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their expression in the writing. In effect, it is not the real intent but the intent expressed or apparent in the writing that controls. The obligation of a contractor depends upon his expressed rather than his actual intention. The writing is the exclusive repository of the common intention. In the absence of reformation, the parties are bound by the language employed to state the agreement. Corn Exchange National Bank and Trust Co. v. Taubel, 113 N.J.L. 605. And the construction of the integration is the exclusive function of the judge, unless an issue of fact is raised by evidence aliunde. Where the meaning of an integrated contract is uncertain or ambiguous, the surrounding circumstances, standards and usages may be introduced for the purpose of elucidation; and the meaning of the writing then becomes a question for the jury only if in the circumstances it is reasonably the subject of divergent inferences. Edge v. Boardwalk Securities Corp., 115 Id. 286. Parol evidence is admissible to show that the words of the contract had a special local meaning. Williston on Contract (Rev. ed.), §§ 616, 629. Extrinsic evidence is not admissible for the purpose of modifying, enlarging or curtailing the terms of the writing, but only to aid in the ascertainment of their meaning. Such an inquiry is not for the purpose of changing the writing, but to secure light by which to determine its actual significance. So far as the evidence tends to show, not the meaning of the writing, but an intention wholly unexpressed therein, it is irrelevant. Corn Exchange Bank and Trust Co. v. Taubel, supra. In the Restatement of the Law of Contracts, it is said that if the accompanying circumstances indicate "an intent at variance with any meaning that can be attached to the words of the [integrated] contract, even when the words are looked at in the setting in which they were used, that intent can be given no effect unless the facts justify reformation of the contract. Yet, as all language will bear some different meanings, evidence of surroundings is always admissible. Its operative effect depends on how far the words will stretch, and how alien from the ordinary meaning of the words is the intent they are asked to include." 1 A.L.I. Contracts 324, § 235.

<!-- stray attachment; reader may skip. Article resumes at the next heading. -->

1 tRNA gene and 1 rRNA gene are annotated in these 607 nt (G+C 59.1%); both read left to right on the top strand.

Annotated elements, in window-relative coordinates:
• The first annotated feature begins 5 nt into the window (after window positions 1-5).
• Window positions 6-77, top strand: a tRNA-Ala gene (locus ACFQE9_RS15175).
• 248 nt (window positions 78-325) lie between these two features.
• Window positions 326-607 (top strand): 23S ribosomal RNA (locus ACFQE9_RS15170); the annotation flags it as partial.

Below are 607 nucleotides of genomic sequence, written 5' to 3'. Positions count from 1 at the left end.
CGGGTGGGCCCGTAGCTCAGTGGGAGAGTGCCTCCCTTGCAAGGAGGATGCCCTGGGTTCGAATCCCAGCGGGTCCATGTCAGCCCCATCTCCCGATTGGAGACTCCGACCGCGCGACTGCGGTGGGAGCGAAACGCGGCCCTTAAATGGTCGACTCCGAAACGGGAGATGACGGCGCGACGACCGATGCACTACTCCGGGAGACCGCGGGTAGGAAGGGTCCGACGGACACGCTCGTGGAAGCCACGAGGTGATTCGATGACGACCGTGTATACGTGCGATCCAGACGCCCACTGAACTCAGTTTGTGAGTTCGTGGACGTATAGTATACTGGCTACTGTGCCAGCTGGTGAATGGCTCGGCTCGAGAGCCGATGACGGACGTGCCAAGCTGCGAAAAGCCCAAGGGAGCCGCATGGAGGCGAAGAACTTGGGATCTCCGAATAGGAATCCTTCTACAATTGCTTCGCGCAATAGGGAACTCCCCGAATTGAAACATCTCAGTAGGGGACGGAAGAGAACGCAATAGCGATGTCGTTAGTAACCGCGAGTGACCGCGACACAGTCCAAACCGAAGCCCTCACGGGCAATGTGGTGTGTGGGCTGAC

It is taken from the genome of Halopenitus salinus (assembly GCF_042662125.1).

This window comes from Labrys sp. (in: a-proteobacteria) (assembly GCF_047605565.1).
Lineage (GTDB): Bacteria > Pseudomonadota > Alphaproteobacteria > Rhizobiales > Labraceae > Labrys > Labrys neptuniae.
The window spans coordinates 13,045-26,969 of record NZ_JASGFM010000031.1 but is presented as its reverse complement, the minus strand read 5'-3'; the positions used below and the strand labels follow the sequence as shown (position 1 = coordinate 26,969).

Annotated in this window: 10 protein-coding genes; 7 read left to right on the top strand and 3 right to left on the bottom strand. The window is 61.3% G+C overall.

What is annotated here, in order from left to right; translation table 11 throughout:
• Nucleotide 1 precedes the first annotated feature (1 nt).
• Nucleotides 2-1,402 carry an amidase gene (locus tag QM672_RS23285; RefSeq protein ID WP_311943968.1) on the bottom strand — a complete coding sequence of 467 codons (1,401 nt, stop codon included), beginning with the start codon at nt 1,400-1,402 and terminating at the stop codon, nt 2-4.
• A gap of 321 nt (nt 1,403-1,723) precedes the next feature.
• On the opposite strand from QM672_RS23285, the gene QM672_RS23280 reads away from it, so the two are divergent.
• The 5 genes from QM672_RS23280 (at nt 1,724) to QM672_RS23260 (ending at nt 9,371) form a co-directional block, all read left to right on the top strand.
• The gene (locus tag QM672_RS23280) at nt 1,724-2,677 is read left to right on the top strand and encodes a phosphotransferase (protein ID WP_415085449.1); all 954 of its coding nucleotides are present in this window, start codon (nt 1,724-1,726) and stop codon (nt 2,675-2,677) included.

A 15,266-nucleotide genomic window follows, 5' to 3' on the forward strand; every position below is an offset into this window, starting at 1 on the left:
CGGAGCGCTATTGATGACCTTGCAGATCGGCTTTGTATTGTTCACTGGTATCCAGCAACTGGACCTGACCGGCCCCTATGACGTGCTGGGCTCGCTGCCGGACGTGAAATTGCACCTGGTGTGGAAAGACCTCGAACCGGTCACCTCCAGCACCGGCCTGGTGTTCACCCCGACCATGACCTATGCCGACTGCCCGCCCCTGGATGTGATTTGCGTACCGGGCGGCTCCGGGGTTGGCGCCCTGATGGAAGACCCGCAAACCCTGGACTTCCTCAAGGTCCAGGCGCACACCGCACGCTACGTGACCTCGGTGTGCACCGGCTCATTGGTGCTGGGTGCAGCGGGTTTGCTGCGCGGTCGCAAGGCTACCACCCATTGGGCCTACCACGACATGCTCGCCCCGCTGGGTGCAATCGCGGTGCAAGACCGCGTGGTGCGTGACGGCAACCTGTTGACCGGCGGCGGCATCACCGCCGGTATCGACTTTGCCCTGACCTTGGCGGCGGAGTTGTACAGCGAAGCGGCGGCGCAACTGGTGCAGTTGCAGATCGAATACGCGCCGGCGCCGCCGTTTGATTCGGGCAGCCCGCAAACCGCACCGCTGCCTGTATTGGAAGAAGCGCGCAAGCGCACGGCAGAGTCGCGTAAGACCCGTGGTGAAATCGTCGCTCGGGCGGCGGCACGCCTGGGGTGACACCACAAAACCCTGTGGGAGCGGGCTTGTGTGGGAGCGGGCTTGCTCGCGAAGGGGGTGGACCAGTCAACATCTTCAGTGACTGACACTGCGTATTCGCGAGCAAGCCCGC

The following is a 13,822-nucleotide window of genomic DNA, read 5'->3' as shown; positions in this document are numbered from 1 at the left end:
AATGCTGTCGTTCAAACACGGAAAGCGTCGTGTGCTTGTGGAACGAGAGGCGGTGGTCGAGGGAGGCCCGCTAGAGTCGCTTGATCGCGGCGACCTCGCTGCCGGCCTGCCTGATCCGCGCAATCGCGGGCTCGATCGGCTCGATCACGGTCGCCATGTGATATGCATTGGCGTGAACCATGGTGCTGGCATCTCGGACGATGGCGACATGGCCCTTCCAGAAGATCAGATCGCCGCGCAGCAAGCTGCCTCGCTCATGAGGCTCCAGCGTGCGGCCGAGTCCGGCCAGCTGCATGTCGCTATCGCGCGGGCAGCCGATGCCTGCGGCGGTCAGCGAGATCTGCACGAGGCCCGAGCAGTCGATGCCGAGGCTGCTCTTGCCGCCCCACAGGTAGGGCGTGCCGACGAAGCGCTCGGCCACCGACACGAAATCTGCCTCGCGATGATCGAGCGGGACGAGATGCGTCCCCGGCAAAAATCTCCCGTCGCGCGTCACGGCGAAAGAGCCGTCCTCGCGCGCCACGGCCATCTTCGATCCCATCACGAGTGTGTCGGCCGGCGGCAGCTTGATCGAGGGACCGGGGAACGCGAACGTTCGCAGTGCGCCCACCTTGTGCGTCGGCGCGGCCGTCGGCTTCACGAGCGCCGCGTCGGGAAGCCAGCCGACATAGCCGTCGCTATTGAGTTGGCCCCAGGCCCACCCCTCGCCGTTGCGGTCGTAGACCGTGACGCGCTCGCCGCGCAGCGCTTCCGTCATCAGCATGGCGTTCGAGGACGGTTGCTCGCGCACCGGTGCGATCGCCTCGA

In the application of extrinsic aids to interpretation, care

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must be exercised against infringement of the substantive rule barring parol evidence to vary or contradict the terms of an integrated contract. Parol evidence is admissible to clarify an ambiguity in the writing, but not to add to or detract from its terms. An explicit statement of the parties' engagements cannot be varied by parol. Where obscure, the terms may be explained but never altered except by reformation.

Here, the language of the integration is clear and unambiguous. Plaintiff undertook to pay $29,000 for the subject-matter of the sale; and now to enlarge that obligation to $40,211.85 would do violence to the plain letter of the contract. While the meaning of language is essentially a question of fact, the terms of this writing are so clear as to preclude doubt of their meaning by a reasonable man; and it was therefore incumbent upon the court to decide this question of fact for itself. Edge v. Boardwalk Securities Co., supra. What the trial judge did was to authorize the jury to reform the integration, and thus to award a purely equitable remedy that is governed by established principles and is not available to rectify every mistake.

Since the issues raised by the complaint and counter-claim are intertwined, the ends of justice will not be served unless the judgment on the counter-claim be also reversed, notwithstanding that no appeal has been taken therefrom. There is pending a bill in equity interposed by the defendant for reformation of the contract; and therefore the entire judgment should be reversed to the end that the whole controversy may be determined in accordance with law, either in Chancery or at law after the reformation proceedings have terminated in a final decree.

The judgment is accordingly reversed in toto, and a venire de novo is awarded; costs to abide the event.